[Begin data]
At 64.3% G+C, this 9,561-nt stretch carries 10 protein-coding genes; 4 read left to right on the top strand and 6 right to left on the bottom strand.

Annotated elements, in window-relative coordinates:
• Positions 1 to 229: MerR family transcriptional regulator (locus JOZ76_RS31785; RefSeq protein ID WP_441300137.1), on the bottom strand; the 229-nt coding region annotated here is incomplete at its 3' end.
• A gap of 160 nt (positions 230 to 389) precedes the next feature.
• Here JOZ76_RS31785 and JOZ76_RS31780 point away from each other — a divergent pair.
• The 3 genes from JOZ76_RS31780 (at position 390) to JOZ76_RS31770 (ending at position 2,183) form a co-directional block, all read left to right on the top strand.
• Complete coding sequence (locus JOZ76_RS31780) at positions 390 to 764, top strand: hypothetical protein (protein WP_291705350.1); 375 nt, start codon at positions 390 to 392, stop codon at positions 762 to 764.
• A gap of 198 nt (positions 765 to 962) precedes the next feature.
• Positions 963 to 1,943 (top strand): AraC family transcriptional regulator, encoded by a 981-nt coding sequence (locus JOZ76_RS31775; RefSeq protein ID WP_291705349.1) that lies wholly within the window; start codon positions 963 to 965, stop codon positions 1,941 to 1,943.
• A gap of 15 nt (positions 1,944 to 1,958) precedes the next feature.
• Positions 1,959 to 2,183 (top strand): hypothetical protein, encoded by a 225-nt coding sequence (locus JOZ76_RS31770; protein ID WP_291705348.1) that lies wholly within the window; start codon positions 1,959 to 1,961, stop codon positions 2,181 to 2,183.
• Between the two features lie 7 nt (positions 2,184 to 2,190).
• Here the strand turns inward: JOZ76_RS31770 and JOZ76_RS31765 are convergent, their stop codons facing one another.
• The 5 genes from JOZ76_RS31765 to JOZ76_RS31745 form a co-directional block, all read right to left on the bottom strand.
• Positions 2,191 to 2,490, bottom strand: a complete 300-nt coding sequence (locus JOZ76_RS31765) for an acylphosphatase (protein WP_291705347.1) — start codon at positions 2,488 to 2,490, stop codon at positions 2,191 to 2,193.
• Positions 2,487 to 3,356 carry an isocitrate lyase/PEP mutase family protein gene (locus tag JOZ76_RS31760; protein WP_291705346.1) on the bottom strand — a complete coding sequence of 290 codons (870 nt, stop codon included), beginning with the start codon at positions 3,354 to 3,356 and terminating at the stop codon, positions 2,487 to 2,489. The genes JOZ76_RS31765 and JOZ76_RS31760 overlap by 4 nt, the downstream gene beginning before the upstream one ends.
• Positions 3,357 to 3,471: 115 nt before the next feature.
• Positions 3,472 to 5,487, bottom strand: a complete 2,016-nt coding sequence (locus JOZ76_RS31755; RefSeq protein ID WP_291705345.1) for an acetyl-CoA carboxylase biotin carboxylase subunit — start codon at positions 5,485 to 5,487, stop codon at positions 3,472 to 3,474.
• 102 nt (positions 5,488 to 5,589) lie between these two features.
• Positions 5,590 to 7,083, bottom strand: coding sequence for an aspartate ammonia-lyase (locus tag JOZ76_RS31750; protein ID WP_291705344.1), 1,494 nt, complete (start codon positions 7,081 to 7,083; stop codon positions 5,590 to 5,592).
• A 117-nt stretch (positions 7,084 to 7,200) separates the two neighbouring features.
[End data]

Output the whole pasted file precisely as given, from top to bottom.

At 64.3% G+C, this 9,561-nt stretch carries 10 protein-coding genes; 4 read left to right on the top strand and 6 right to left on the bottom strand.

Annotated elements, in window-relative coordinates:
• Positions 1 to 229: MerR family transcriptional regulator (locus JOZ76_RS31785; RefSeq protein ID WP_441300137.1), on the bottom strand; the 229-nt coding region annotated here is incomplete at its 3' end.
• A gap of 160 nt (positions 230 to 389) precedes the next feature.
• Here JOZ76_RS31785 and JOZ76_RS31780 point away from each other — a divergent pair.
• The 3 genes from JOZ76_RS31780 (at position 390) to JOZ76_RS31770 (ending at position 2,183) form a co-directional block, all read left to right on the top strand.
• Complete coding sequence (locus JOZ76_RS31780) at positions 390 to 764, top strand: hypothetical protein (protein WP_291705350.1); 375 nt, start codon at positions 390 to 392, stop codon at positions 762 to 764.
• A gap of 198 nt (positions 765 to 962) precedes the next feature.
• Positions 963 to 1,943 (top strand): AraC family transcriptional regulator, encoded by a 981-nt coding sequence (locus JOZ76_RS31775; RefSeq protein ID WP_291705349.1) that lies wholly within the window; start codon positions 963 to 965, stop codon positions 1,941 to 1,943.
• A gap of 15 nt (positions 1,944 to 1,958) precedes the next feature.
• Positions 1,959 to 2,183 (top strand): hypothetical protein, encoded by a 225-nt coding sequence (locus JOZ76_RS31770; protein ID WP_291705348.1) that lies wholly within the window; start codon positions 1,959 to 1,961, stop codon positions 2,181 to 2,183.
• Between the two features lie 7 nt (positions 2,184 to 2,190).
• Here the strand turns inward: JOZ76_RS31770 and JOZ76_RS31765 are convergent, their stop codons facing one another.
• The 5 genes from JOZ76_RS31765 to JOZ76_RS31745 form a co-directional block, all read right to left on the bottom strand.
• Positions 2,191 to 2,490, bottom strand: a complete 300-nt coding sequence (locus JOZ76_RS31765) for an acylphosphatase (protein WP_291705347.1) — start codon at positions 2,488 to 2,490, stop codon at positions 2,191 to 2,193.
• Positions 2,487 to 3,356 carry an isocitrate lyase/PEP mutase family protein gene (locus tag JOZ76_RS31760; protein WP_291705346.1) on the bottom strand — a complete coding sequence of 290 codons (870 nt, stop codon included), beginning with the start codon at positions 3,354 to 3,356 and terminating at the stop codon, positions 2,487 to 2,489. The genes JOZ76_RS31765 and JOZ76_RS31760 overlap by 4 nt, the downstream gene beginning before the upstream one ends.
• Positions 3,357 to 3,471: 115 nt before the next feature.
• Positions 3,472 to 5,487, bottom strand: a complete 2,016-nt coding sequence (locus JOZ76_RS31755; RefSeq protein ID WP_291705345.1) for an acetyl-CoA carboxylase biotin carboxylase subunit — start codon at positions 5,485 to 5,487, stop codon at positions 3,472 to 3,474.
• 102 nt (positions 5,488 to 5,589) lie between these two features.
• Positions 5,590 to 7,083, bottom strand: coding sequence for an aspartate ammonia-lyase (locus tag JOZ76_RS31750; protein ID WP_291705344.1), 1,494 nt, complete (start codon positions 7,081 to 7,083; stop codon positions 5,590 to 5,592).
• A 117-nt stretch (positions 7,084 to 7,200) separates the two neighbouring features.